It is January in the Gobi. The sun shines brightly as only it can in the Gobi. We encounter local people speaking in aphorisms, great Gobi’s brave hearted camel herdsman, and a paleontologist who guards footprints of dinosaurs in Shar Tsav. We hear a tale about a powerful wrestler whose name was Ider Dampil. All these experiences fill me with great joy and satisfaction.
Just more than an hour flight from freezing Ulaanbaatar, we landed in Dalanzadgad. As usual, I cover up in warm clothing, tightening the cords before walking down the stairs of a small airplane. I think about people I will meet, places I will visit, and where I might stay and I forget about the local weather. It gradually comes to my attention that I feel warm. The freezing cold which surrounded me just an hour ago is gone. The Gobi sun’s comforting rays relaxes me. I walk more slowly and realize where I am.
Umnugovi. In the last few years, this area has become synonymous with mining. Our team representing the Development Studio is here to meet local residents to learn about their lives and thoughts. The first person we meet is A.Tsooj, leader of the non-governmental organization Bayan Tuuh, which when translated into English means “rich history.” He is one of the elders who works voluntarily to protect local culture. He is so familiar with local heritage sites that he can provide you with the exact numbers and measurements of cultural monuments and historical remains that are located in Umnugovi province.
One could call him a living oral literature. “There are the remains of more than ten cities, around 20 military barricades, and 300 ancient mounds and tombs from the years between the beginning of the Khunnu Empire and the 12th to 13th centuries. For many centuries, these areas have escaped being plundered. Only a few stones have been disturbed to build barns. But mining has changed all this. At Tomb Khavt, in Gurvantes soum, looters seeking to enrich themselves have dug a hole 10 meters long, 4 meters wide and 2.5 meters deep.
On an ancient Turkic monument in Sevrei soum, ancient runic writings have been erased and looters have etched instead “3rd year of King Bayn. In this place occurred the 8th battle against the Manchu Empire.” He continues, “It`s now clear that our province will become more populous. We want mining which is environmentally friendly, beneficial for local residents, and respectful of our history.” This is what we talked about with Tsooj near the Five Horses Monument. Under the January sun, we sat and talked for more than an hour with this special person who cares so deeply about the history, present and future of his land.
Then we visited the senior center. People were just leaving from a festival where volunteer performers were sharing traditional long songs with local children. This is where Ts. Bat-Ulzii, head of the senior community union of the province, shared with us his thoughts about the changes taking place. “In our childhood, it was customary to honor and respect seniors. Now, the younger generation has adopted the Western view that everyone is equal. Also, every Mongolian family produced everything they needed. For example, people could tan leather themselves. I can tan leather. I also know how to make felt. But young generations don’t seem to have much of an idea about that kind of stuff. These changes are making us a little upset.”
We could feel a chilly breeze with the setting sun as we walked in Dalanzadgad. An upscale tall green hotel building stood out from the other new buildings. It was Gandirs Center. A sign states that it is affiliated with Gandirs Tower Hotel, which is located near the State Department Store in Ulaanbaatar. Affluent people who were born in Umnugobi province are providing contributions to build architectural structures, such as a statue of Ajnai`s horses and the Gandirs Center.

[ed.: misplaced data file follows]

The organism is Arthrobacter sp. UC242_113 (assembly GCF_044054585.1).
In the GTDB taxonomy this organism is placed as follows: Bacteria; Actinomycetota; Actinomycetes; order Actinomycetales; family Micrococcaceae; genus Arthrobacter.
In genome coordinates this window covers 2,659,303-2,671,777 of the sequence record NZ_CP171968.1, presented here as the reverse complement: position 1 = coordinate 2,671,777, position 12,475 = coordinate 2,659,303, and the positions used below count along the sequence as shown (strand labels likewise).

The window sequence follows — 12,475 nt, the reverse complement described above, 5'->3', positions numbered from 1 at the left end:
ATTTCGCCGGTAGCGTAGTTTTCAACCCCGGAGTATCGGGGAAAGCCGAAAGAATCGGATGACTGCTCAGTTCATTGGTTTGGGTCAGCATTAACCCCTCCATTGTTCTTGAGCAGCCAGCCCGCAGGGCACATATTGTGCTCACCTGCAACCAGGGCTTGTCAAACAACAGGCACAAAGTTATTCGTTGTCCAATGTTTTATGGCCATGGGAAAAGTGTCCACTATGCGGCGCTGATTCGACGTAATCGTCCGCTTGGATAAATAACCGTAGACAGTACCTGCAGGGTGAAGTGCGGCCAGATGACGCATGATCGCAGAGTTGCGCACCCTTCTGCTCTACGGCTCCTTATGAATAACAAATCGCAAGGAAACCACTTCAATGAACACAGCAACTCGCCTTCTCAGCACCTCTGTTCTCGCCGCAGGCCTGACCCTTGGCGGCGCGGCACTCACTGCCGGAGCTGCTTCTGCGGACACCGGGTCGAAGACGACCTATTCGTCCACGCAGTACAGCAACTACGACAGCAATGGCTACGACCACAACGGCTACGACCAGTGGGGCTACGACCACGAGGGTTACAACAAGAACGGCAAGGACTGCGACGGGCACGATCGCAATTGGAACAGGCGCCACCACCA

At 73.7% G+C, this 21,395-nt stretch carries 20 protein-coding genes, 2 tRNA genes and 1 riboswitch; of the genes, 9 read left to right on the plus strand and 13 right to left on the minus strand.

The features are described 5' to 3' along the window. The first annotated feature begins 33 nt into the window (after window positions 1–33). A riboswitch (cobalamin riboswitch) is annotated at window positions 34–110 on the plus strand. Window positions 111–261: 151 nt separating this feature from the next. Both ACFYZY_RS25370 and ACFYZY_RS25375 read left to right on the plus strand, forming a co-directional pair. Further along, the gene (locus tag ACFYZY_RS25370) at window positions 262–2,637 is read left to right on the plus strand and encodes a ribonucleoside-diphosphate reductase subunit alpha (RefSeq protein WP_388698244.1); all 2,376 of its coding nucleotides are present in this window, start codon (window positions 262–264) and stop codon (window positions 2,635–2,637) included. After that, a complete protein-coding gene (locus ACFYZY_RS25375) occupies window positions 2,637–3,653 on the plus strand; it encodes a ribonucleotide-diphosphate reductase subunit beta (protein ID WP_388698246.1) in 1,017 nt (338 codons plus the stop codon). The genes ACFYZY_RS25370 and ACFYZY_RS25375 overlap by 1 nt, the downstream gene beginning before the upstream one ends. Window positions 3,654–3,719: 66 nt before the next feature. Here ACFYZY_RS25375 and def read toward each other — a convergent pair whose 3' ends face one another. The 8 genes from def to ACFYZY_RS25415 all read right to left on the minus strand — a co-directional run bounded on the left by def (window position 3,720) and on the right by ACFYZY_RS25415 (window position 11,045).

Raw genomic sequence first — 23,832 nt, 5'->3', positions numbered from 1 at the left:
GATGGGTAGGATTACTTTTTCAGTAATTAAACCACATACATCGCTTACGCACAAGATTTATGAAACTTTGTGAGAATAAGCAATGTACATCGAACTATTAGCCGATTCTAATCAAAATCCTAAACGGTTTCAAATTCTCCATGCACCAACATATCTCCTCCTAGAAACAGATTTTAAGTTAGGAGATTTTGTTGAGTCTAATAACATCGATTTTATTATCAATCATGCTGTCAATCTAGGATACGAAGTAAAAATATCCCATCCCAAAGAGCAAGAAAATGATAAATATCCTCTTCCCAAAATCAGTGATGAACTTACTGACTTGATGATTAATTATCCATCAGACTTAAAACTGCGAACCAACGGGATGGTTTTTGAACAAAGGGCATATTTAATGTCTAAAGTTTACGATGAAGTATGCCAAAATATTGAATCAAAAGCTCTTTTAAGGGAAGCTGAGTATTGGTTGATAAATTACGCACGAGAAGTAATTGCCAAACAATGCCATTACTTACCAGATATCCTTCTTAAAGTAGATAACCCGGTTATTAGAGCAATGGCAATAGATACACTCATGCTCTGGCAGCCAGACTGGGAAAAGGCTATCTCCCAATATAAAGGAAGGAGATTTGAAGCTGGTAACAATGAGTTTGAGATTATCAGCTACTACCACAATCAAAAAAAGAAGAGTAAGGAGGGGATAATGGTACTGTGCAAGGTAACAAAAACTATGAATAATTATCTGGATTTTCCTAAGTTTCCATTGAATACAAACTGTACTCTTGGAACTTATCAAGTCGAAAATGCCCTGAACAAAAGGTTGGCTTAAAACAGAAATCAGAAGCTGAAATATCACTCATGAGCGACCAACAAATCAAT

Until quite recently, Umnugobi province was the most sparsely populated region. While most Mongolians are migrating to Ulaanbaatar, Umnugobi province`s population nearly doubled. In 2012, 56,000 inhabitants resided in the province. It is rush hour and there is a traffic jam on the main street. A traffic police officer is attempting to resolve the situation. “You know, we are curious people. Everyone wants their own car,” said Tsooj guai. “I hope it`s changing now,” I say. “It’s getting better, but look at the traffic,” he responds.
We were in a supermarket and a dairy food market. Probably because Tsagaan Sar was soon approaching, both were crowded and products were pricey. Most products seemed to cost the same as UB, but some were as much as 30 percent more expensive. Hoormog, which is a kind of alcoholic tonic made from milk, dried curd and other dairy foods were selling well. We ate dinner at a Chinese hot pot restaurant. Although the variety of vegetables was limited, the meal was still slightly more expensive than UB. Land of aphoristic speakers
At sunrise, we left Dalanzadgad. The first ger we stopped by belonged to Ch. Byambasuren`s family from Khan-Khongor soum. When opening the car door, there was an overpowering smell of a farm. Ch. Byambasuren told us that “Since the boom of mining it`s become a busy place with visitors constantly coming and going. Me personally, I live the same way as before. I still offer tea to visitors.” It seems she`s always entertaining guests.
Ganchimeg, a young mother, was visiting so her baby could breathe fresh air. Before her baby, she worked for Oyu Tolgoi’s camp as a hairdresser. We talked about what life is like for the young in Umnugobi. “It`s true that Oyu Tolgoi increased the number of jobs for the young, but it`s also true that local residents usually work in the service field. I wish Oyu Tolgoi would increase the possibility of finding jobs in professional fields.” She seemed shy when we first started talking, but eventually she relaxed a bit. “Our youths in Umnugov are very spirited people,” she said waving goodbye to us.
We continued on our trip. It was a welcome change to drive by paved road through the boundless steppe. But our driver refused to drive over 80 miles per hour. He said it`s the company`s rule. Beside the paved road, there are endless trucks transporting coal and stirring up dust all around. The paved road`s length is 245 kilometers and continues to the southern border of Mongolia. But only a few companies such as Energy Resource and Erdenes Tavan Tolgoi which pay a toll are able to use this road. Since most vehicles are unable to use the road, an abundance of dust disturbs local residents and animal life. When will the words of A. Tsooj ring true that “Coal must be shipped only by railroad.”